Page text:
As part of a citywide initiative inspiring young NYCHA residents, an artist team inspired youth to become community leaders at the Tompkins Houses with a new mural that will give young people the inspiration, tools, and agency to accomplish anything. Painted on a handball court, the mural, entitled Compass of Dreams, illustrates two complementary scenes across the front and back of the handball wall. One side honors young peoples resilience to overcome challenges, and the other celebrates the power of play and imagination. The youth artists worked as part of Groundswells two-month long flagship summer youth employment program, the Summer Leadership Institute, presented in collaboration with the Tompkins Houses Resident Association, Inc., New York City Council Member Ritchie Torres, and New York City Housing Authority (NYCHA). In lessons facilitated by Lead Artist Chris Soria and Assistant Artist Michaela Anaya, the young artists researched, designed, and fabricated the mural.
This mural is part of Groundswells larger Public Art / Public Housing Initiative, in which five developments identified from the Mayors Action Plan (MAP) for Neighborhood Safety, one in each of the five boroughs, have co-created three mural projects, for a total of 15 new public artworks throughout the city. Given the unique architecture of a freestanding handball court, a viewer can engage with the mural from 360 degrees. On one side of the wall, a young girl and boy embrace. Between their arms, a ship is tossed roughly by a storm. The girl holds a compass, which opens up a bright portal.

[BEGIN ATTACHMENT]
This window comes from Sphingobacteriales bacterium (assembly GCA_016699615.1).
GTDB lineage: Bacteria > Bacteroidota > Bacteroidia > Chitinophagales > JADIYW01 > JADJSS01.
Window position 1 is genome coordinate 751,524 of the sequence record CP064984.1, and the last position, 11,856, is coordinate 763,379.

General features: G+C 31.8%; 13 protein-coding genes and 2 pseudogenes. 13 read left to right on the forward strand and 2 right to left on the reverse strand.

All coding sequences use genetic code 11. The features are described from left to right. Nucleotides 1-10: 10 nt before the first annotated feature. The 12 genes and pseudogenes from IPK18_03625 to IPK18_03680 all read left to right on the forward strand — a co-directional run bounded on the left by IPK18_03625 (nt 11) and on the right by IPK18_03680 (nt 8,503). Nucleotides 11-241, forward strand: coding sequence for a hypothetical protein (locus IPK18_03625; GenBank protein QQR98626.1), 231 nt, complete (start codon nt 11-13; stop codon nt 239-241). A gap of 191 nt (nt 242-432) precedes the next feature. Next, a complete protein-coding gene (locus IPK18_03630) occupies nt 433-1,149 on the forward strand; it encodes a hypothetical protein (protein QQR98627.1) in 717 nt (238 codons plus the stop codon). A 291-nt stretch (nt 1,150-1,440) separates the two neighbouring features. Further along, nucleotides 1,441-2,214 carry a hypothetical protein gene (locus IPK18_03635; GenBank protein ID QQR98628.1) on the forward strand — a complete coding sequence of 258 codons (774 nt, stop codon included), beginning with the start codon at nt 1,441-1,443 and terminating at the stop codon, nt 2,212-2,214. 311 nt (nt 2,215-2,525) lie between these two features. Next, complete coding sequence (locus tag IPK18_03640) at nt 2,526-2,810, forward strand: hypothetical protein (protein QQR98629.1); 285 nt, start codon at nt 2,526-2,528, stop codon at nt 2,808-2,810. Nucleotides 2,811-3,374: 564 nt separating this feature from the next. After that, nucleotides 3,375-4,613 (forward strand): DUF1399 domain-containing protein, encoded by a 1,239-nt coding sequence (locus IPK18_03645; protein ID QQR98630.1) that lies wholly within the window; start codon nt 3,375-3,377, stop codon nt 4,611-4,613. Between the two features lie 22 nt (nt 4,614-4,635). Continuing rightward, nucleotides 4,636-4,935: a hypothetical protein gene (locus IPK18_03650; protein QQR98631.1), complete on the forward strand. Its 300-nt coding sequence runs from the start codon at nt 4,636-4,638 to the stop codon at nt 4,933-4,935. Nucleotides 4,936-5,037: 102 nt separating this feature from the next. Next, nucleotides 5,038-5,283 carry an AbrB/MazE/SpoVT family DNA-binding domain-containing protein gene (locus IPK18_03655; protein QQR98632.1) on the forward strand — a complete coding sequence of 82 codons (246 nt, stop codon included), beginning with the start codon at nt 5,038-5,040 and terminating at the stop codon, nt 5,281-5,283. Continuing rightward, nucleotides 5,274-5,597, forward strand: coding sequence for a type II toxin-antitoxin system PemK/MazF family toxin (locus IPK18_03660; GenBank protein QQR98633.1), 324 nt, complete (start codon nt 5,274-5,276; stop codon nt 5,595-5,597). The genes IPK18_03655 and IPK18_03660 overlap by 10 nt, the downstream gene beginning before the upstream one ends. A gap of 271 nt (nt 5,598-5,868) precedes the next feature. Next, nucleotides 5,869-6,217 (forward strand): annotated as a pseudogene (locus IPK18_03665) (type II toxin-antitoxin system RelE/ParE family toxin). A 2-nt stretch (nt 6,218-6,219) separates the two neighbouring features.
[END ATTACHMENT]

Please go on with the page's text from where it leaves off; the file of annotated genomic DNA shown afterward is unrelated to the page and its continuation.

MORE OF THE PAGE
On the other side of the wall, the portal is mirrored to connect the different scenes. This opposite side of the wall depicts the same girl and boy at peace. They celebrate the power of imagination and play. As one youth artist described about the design, "Storms are commonly associated with violence and nowadays it seems as though violence is all we see. But at the end of the storm, there is a new beginning. This beginning is filled with the dreams and aspirations of our own youth, which will lead to a great and prosperous future, no matter how violent the storm."
Youth artist Jason Wu (17) said, "This is my first job. Before I started working, I had my doubts because I didn't know what I was getting into. When we finally began to paint, I realized this was beneficial to the Tompkins community as it will inspire people to find success in their lives. It will brighten up the neighborhood, and I feel very proud to be a part of this mural."